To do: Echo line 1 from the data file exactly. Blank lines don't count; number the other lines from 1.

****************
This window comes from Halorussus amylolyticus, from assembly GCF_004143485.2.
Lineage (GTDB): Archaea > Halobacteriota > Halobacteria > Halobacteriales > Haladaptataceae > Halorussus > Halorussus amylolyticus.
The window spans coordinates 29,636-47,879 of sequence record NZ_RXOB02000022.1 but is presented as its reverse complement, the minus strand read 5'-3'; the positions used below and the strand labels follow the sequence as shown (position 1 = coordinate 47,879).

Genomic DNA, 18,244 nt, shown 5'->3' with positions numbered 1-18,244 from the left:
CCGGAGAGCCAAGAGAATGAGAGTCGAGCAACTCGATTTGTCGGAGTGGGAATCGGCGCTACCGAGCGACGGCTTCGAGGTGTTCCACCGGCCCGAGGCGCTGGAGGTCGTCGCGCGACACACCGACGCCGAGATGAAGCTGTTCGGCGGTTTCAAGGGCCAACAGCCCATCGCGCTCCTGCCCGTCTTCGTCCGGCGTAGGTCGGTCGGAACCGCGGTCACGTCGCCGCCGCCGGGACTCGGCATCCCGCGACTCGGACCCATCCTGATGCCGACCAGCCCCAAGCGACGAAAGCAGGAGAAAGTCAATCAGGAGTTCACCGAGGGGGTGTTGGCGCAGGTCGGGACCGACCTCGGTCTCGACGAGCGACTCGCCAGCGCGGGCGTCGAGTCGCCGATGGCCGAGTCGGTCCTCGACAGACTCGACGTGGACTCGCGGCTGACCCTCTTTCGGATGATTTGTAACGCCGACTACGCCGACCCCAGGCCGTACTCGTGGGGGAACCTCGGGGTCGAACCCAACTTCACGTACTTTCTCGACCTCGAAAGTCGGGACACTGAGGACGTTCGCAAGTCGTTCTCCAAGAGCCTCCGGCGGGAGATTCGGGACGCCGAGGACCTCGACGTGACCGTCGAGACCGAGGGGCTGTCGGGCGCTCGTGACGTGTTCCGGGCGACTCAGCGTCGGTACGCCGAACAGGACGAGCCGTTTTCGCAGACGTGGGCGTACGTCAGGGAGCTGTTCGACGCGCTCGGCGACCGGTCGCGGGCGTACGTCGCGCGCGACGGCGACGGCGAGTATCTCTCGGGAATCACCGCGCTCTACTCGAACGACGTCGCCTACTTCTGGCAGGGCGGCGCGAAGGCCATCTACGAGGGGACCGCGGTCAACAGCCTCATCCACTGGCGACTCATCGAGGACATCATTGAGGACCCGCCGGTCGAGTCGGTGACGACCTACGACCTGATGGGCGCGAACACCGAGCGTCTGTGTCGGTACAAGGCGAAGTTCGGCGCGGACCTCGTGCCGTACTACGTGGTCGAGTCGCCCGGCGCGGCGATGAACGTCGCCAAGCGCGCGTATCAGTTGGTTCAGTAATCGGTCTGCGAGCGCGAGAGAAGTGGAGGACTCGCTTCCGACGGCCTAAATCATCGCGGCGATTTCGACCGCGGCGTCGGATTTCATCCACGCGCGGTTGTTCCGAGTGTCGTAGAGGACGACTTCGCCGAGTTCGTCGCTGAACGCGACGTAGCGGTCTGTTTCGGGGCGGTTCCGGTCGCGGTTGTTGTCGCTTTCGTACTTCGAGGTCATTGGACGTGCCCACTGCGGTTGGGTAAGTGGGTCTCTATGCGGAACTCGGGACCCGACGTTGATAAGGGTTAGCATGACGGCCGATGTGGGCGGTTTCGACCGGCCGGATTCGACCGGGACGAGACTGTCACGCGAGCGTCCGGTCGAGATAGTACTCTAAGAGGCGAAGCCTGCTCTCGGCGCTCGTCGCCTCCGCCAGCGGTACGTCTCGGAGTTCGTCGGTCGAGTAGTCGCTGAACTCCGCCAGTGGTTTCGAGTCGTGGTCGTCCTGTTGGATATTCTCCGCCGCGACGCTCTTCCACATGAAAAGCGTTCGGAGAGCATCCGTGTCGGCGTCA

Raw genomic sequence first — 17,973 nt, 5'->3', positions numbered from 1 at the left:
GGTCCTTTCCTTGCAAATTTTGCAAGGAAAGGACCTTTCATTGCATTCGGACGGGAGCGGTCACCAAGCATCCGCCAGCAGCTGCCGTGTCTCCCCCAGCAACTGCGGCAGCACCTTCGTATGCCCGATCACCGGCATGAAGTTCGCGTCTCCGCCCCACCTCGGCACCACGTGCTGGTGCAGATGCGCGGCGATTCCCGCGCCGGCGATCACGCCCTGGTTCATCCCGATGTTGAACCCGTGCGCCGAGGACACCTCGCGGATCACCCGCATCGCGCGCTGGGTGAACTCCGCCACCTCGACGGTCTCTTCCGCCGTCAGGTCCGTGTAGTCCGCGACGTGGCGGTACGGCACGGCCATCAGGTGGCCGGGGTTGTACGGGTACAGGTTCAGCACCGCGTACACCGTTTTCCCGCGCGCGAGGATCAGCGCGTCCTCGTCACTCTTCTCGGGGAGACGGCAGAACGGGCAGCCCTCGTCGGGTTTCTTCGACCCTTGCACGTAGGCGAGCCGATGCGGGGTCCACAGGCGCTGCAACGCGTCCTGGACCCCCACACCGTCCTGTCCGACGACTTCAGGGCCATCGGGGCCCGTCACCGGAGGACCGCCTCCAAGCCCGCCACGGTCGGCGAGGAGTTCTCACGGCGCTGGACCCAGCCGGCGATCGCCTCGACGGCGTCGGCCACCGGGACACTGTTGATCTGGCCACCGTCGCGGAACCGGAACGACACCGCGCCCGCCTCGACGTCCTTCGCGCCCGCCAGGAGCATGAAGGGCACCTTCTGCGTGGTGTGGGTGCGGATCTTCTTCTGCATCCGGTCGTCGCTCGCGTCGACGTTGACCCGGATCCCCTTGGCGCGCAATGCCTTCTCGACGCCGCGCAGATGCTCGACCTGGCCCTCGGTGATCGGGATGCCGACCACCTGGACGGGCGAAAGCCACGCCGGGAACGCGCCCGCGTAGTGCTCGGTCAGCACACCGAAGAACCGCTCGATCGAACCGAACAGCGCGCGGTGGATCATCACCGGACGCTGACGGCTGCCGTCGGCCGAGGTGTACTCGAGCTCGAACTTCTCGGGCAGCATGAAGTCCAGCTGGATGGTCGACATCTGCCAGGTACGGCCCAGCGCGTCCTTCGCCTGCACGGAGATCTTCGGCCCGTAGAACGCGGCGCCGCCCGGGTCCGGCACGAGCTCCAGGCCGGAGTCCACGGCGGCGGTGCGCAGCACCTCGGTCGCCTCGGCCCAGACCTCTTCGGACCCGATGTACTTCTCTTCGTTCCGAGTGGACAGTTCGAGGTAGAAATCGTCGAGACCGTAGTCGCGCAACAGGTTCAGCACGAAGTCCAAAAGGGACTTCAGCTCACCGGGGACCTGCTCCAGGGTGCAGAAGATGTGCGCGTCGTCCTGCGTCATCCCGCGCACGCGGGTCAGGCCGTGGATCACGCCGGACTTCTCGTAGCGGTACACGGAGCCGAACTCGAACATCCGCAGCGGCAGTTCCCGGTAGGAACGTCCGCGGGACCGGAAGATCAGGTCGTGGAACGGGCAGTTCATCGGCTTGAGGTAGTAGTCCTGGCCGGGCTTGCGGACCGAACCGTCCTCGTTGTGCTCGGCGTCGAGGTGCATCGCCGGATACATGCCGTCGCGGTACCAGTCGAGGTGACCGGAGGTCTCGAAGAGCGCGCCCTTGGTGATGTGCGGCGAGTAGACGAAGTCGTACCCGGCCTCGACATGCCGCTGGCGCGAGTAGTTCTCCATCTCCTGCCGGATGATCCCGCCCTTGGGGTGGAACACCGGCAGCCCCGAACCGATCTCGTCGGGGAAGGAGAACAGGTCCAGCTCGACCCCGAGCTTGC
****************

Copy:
This window comes from Halorussus amylolyticus, from assembly GCF_004143485.2.